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Sat Good-bye to the Blues

Everyone gets the doldrums now and then. Here are four guaranteed ways to recharge right now

If you eat the same thing for breakfast every morning or perform the same activities at the same time every day, you may suddenly find yourself in the doldrums. The reason: Senior minds can become sluggish if they’re not engaged. So while routines can be comfortable, changing things up a bit now and then will help keep your brain fit—and keep you happy. Here are four surefire ways to quickly beat the blues.

Listen to Some Tunes

A 2013 study in the Journal of Positive Psychology found that people who listened to upbeat music could improve their moods and boost their happiness in just two weeks. So call up your favorite tunes on your iPhone or musical device, and play away. Bonus points if you dance or sing along with the beat.

Get Moving!

One of the quickest ways to get out of a funk is to get your body moving. A study from Harvard University shows that walking briskly for about 30 minutes per day dramatically improves symptoms of mild to moderate depression. And exercising under a bright light has been shown to boost general mental health, social functioning, and vitality. If you don’t regularly exercise, speak to your doctor about an exercise plan that is right for you. Even a short walk, or a spontaneous dance break, can make you feel instantly better.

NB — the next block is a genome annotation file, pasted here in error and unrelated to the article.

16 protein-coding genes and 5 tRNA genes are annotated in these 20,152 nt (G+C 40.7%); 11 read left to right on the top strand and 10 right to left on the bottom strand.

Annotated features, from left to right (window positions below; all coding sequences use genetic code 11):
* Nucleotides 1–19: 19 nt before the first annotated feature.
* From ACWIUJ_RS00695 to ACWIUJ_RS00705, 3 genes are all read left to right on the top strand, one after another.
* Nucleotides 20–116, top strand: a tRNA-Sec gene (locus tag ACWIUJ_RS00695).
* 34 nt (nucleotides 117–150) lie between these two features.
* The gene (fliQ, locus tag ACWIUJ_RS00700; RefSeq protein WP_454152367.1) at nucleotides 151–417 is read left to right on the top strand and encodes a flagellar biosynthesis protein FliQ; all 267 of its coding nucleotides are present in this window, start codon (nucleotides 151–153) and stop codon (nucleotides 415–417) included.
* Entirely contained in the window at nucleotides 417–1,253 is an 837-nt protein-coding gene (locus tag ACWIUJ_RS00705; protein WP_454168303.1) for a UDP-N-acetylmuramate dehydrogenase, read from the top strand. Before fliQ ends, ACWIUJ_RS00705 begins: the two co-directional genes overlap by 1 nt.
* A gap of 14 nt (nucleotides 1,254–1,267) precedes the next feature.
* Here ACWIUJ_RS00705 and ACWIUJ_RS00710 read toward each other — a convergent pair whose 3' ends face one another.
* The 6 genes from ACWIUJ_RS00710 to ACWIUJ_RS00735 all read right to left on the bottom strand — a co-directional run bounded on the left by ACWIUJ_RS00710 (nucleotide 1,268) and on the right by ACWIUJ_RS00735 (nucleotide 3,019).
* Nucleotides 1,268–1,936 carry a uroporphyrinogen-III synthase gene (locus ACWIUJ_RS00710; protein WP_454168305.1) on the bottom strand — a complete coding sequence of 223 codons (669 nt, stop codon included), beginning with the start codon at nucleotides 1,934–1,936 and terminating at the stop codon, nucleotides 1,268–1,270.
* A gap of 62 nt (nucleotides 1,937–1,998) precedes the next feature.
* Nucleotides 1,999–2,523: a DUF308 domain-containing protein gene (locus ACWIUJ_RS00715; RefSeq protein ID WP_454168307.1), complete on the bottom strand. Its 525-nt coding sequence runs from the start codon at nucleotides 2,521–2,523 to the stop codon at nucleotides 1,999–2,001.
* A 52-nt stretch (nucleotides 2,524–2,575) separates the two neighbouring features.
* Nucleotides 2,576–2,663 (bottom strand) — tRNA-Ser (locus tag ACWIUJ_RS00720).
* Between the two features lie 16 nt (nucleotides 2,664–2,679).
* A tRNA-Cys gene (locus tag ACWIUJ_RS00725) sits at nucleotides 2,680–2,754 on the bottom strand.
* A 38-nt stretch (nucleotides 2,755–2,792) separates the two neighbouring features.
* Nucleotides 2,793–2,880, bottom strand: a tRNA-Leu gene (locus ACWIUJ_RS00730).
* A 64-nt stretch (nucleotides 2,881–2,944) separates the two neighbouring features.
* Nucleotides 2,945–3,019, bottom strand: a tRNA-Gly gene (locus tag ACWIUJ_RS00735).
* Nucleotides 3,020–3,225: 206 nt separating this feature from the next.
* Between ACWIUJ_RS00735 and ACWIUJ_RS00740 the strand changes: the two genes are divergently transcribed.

Eat Smarter

Here’s some good news: Chocolate can help enhance your mood and relieve anxiety. (We wish we could say the same thing about other sweets. Unfortunately, other types of candy provide temporary feelings of euphoria, but could ultimately elevate feelings of anxiety and depression.) In general, eating foods that are rich in essential vitamins, minerals, complex carbohydrates, protein, and fatty acids are key to keeping your brain and body in good working order.

Go Outside

It may seem counterintuitive to go outside when the weather is chilly or bleak, but the benefits of being out of doors, even for just a short time, are big. Spending time outside can improve focus, dramatically reduce the symptoms of Seasonal Affective Disorder, and lower stress levels. If you can’t go outside, open blinds and curtains and sit closer to the window to get an extra dose of natural light.

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